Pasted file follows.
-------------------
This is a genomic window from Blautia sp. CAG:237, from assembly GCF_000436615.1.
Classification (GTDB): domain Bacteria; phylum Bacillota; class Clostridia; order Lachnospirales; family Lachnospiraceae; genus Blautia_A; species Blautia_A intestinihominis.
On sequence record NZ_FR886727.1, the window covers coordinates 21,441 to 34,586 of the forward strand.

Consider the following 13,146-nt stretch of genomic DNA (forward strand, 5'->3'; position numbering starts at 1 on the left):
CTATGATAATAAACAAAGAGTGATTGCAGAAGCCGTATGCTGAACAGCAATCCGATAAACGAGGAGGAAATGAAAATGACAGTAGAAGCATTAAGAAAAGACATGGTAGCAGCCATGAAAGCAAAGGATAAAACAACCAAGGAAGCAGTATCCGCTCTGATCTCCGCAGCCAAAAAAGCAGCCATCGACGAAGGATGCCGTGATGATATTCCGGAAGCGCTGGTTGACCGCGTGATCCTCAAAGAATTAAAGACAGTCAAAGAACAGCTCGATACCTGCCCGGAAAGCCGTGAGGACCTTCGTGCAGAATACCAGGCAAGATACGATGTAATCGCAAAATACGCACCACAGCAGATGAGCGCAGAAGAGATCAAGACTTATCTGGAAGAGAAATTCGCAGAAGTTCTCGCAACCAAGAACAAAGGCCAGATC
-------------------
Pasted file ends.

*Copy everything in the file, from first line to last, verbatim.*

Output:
This is a genomic window from Blautia sp. CAG:237, from assembly GCF_000436615.1.
Classification (GTDB): domain Bacteria; phylum Bacillota; class Clostridia; order Lachnospirales; family Lachnospiraceae; genus Blautia_A; species Blautia_A intestinihominis.
On sequence record NZ_FR886727.1, the window covers coordinates 21,441 to 34,586 of the forward strand.

Consider the following 13,146-nt stretch of genomic DNA (forward strand, 5'->3'; position numbering starts at 1 on the left):
CTATGATAATAAACAAAGAGTGATTGCAGAAGCCGTATGCTGAACAGCAATCCGATAAACGAGGAGGAAATGAAAATGACAGTAGAAGCATTAAGAAAAGACATGGTAGCAGCCATGAAAGCAAAGGATAAAACAACCAAGGAAGCAGTATCCGCTCTGATCTCCGCAGCCAAAAAAGCAGCCATCGACGAAGGATGCCGTGATGATATTCCGGAAGCGCTGGTTGACCGCGTGATCCTCAAAGAATTAAAGACAGTCAAAGAACAGCTCGATACCTGCCCGGAAAGCCGTGAGGACCTTCGTGCAGAATACCAGGCAAGATACGATGTAATCGCAAAATACGCACCACAGCAGATGAGCGCAGAAGAGATCAAGACTTATCTGGAAGAGAAATTCGCAGAAGTTCTCGCAACCAAGAACAAAGGCCAGATC